Jul 29, 2011

Ombudsman asks: Is PBS overlooking major arts story?

PBS Ombudsman Michael Getler has written an interesting column on PBS arts coverage. Namely, why PBS, with its rejuvenated focus on the arts, hasn't run any programming about "one of the biggest stories in the art world," the ongoing controversy over the famous Barnes collection of paintings moving from its original Philadelphia home to a modern facility away from the city's museum district. "Is the broader PBS silence in any way reflective of the fact that two powerful, institutional forces in Philadelphia — the Pew Charitable Trusts and the Annenberg Foundation, who were important advocates, fundraisers and financial backers supporting the move of the collection to Philadelphia — are also important financial contributors to various PBS offerings?"

Nonprofit Seattle PostGlobe, launched with KCTS assistance in 2009, is closing

The Seattle PostGlobe, which launched in 2009 as an early online nonprofit newspaper venture with help from public broadcasting station KCTS 9 in Seattle, is closing, it announced today (July 29). "Donations have fallen off. Ads have generated no meaningful revenue — ever," writes Sally Deneen, co-founder and curator. "We began with no startup money. We obtained no grants. All of which actually provided unusual freedom. But as a volunteer-run site, we’ve run out of helping hands as unemployed journalists have left for jobs. (Which is a good thing!) So this is our final month."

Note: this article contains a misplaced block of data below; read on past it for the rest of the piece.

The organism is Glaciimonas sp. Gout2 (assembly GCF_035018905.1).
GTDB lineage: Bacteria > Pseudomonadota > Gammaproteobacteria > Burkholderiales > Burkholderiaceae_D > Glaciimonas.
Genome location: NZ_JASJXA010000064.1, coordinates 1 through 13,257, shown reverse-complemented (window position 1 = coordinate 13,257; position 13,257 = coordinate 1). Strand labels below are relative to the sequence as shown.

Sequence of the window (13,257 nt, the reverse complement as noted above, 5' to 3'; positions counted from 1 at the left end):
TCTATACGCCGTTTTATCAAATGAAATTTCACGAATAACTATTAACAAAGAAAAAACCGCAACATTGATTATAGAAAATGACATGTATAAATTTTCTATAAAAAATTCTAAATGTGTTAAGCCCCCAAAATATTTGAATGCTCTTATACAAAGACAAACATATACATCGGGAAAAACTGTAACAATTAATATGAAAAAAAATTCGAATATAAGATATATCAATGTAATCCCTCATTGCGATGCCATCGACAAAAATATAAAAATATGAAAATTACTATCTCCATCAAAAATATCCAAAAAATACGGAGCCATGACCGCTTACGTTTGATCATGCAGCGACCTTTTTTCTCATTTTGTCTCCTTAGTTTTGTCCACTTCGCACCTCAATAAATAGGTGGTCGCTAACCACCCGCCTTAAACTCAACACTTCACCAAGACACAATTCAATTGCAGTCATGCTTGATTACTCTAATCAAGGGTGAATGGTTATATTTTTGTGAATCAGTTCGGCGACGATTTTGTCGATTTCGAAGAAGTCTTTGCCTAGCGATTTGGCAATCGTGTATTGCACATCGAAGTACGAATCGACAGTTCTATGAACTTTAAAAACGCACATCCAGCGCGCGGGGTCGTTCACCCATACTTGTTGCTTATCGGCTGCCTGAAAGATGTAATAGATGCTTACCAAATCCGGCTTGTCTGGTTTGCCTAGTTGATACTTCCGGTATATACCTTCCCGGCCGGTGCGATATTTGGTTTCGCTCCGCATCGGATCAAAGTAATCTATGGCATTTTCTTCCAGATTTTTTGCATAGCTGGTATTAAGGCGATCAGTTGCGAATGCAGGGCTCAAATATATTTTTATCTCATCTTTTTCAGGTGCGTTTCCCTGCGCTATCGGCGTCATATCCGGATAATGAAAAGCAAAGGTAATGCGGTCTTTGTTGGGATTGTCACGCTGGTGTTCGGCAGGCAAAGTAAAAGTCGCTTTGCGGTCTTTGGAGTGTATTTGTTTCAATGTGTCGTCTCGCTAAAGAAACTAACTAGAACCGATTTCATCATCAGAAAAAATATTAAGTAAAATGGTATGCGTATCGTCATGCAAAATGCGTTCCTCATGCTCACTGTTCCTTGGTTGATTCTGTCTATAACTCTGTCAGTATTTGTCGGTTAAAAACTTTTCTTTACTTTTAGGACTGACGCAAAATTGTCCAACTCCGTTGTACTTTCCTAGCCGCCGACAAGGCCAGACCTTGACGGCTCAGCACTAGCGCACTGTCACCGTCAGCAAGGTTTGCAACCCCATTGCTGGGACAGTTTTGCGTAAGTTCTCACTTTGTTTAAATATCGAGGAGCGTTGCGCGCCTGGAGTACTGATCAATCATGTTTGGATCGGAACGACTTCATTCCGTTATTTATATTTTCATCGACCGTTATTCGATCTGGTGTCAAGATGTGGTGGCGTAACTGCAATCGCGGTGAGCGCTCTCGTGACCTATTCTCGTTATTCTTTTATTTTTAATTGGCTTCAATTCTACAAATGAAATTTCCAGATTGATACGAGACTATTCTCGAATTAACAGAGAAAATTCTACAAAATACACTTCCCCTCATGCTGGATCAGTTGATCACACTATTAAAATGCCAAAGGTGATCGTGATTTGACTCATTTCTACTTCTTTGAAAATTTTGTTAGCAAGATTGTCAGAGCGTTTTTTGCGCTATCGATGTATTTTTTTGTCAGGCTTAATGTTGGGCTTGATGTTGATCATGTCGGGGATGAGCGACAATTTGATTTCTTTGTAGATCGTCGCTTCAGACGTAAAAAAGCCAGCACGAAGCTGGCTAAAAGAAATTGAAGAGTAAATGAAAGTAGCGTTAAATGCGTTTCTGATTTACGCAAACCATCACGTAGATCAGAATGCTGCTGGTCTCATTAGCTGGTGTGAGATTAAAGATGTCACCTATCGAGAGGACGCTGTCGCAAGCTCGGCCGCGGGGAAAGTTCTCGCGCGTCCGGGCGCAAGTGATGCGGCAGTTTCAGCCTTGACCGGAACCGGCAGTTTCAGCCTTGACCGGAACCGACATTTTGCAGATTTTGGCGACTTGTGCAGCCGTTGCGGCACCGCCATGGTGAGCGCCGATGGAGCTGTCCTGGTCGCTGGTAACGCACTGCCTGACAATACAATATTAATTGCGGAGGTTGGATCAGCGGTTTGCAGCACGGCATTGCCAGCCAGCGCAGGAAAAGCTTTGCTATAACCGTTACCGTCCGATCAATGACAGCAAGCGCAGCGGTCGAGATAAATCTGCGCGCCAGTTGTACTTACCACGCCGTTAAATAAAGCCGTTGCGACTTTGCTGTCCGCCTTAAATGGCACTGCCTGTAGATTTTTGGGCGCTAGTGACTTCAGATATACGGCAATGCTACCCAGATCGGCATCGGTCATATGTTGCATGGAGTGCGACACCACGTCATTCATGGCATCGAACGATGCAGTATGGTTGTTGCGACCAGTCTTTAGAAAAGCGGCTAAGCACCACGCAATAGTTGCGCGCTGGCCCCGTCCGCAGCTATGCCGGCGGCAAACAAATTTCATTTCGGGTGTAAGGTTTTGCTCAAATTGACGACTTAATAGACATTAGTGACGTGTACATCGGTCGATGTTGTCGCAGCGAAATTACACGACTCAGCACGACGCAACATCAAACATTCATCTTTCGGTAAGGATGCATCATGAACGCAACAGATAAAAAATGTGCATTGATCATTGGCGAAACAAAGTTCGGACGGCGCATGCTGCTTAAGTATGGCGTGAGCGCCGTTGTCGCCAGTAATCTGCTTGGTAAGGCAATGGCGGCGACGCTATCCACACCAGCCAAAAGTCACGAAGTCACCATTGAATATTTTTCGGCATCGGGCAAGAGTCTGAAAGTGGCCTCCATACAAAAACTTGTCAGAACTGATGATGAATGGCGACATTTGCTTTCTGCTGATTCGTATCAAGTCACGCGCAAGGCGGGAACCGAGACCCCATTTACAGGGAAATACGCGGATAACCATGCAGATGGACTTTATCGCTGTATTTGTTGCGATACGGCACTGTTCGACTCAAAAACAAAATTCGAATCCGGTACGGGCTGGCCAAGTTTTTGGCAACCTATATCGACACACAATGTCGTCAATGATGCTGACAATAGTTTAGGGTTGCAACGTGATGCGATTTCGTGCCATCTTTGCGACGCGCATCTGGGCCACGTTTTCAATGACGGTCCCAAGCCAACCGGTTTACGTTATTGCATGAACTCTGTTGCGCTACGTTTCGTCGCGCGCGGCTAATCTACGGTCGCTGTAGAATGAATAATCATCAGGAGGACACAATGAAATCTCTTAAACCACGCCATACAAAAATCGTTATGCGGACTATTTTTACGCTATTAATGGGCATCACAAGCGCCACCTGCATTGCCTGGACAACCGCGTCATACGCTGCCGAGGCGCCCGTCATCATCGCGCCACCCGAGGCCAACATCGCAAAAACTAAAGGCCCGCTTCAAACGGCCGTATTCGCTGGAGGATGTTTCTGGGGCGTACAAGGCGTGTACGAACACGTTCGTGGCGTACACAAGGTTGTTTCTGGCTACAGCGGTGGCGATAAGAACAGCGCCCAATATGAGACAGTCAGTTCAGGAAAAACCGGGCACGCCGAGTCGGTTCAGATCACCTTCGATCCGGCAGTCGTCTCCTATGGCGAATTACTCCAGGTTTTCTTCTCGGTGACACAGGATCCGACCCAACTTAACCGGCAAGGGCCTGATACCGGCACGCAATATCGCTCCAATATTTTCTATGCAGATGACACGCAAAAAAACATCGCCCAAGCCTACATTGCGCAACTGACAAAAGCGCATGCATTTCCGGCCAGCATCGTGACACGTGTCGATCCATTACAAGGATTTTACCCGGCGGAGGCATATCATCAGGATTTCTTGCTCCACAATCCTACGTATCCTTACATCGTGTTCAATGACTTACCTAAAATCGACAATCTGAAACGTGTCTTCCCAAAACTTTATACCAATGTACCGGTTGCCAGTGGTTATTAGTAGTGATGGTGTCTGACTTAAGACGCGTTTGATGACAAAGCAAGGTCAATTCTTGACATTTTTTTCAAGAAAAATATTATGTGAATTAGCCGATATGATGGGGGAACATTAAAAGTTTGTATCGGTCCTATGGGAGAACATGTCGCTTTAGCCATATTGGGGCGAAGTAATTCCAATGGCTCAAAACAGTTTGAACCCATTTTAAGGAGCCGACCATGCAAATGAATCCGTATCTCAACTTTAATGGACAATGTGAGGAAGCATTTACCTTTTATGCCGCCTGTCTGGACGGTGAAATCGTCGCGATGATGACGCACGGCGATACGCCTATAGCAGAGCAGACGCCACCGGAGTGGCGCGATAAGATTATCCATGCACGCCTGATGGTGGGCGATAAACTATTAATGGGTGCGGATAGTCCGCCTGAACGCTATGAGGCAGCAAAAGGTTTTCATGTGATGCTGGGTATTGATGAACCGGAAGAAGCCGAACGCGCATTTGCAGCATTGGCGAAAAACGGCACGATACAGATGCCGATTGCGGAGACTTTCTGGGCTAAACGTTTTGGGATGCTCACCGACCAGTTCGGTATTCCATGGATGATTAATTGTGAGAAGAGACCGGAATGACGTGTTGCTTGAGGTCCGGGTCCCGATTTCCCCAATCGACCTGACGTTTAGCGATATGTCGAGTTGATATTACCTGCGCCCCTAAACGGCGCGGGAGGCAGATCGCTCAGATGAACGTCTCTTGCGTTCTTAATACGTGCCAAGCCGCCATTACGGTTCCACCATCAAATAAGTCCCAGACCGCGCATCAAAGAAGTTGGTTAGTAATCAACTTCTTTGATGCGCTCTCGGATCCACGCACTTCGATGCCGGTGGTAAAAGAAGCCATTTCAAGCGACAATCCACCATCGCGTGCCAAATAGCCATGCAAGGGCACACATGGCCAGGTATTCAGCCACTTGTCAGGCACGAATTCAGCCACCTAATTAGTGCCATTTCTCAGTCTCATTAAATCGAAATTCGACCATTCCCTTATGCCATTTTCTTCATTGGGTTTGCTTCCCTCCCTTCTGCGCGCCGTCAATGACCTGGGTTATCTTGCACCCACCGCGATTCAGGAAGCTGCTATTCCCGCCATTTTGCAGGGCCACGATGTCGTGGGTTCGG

The news site was created after the March 2009 closing of the city's nearly 150-year-old Post-Intelligencer newspaper. KCTS President Moss Bresnahan initially offered workspace in the station to some 20 laid-off journalists (Current, March 30, 2009) and for a time the station was PostGlobe's nonprofit fiscal sponsor, allowing KCTS donors to earmark money for the PostGlobe. The PostGlobe site also ran content KCTS created with InvestigateWest, another newsgathering operation started by former P-I journalists.

As Deneen says, "It’s been an eventful two years – sometimes fun, sometimes a mountain of work, but always worthwhile."

In WJMF takeover, WGBH shows how to make friends in college radio

Among the student-operated college stations to be converted into mainstream public radio FMs this year, the hand-over of Bryant University's WJMF to WGBH's 90.5 All Classical differs in one major way: the complete absence of an organized protest by students, alumni and other station supporters, according to Radio Survivor.

After looking into the deal, reporter Jennifer Watts discovers one reason why the management agreement sparked so few protests: with a 225-watt signal, WJMF's student-programmed broadcast service was oriented to the Bryant campus, and the station never developed a strong following in the larger community of Smithfield, R.I. "An indication of this is the fact that WJMF is currently on 'auto pilot' over the summer while students are on break," she writes. "To me, a lack of live DJs for extended periods of a station’s program schedule indicates that a station isn’t using its FM airwaves to their fullest potential."

In addition, managers from WGBH in Boston went to great lengths to convince student managers that the operating agreement was in their best interests. Benjamin Roe, managing director of WGBH Classical services, tells Watts: "[W]e thought it was very important to actually be able to visit the student body and the students and have a discussion in person so that it wasn’t something that was kind of abstract, but really talking about what kind of relationship [we] could ensure between the school and with WGBH."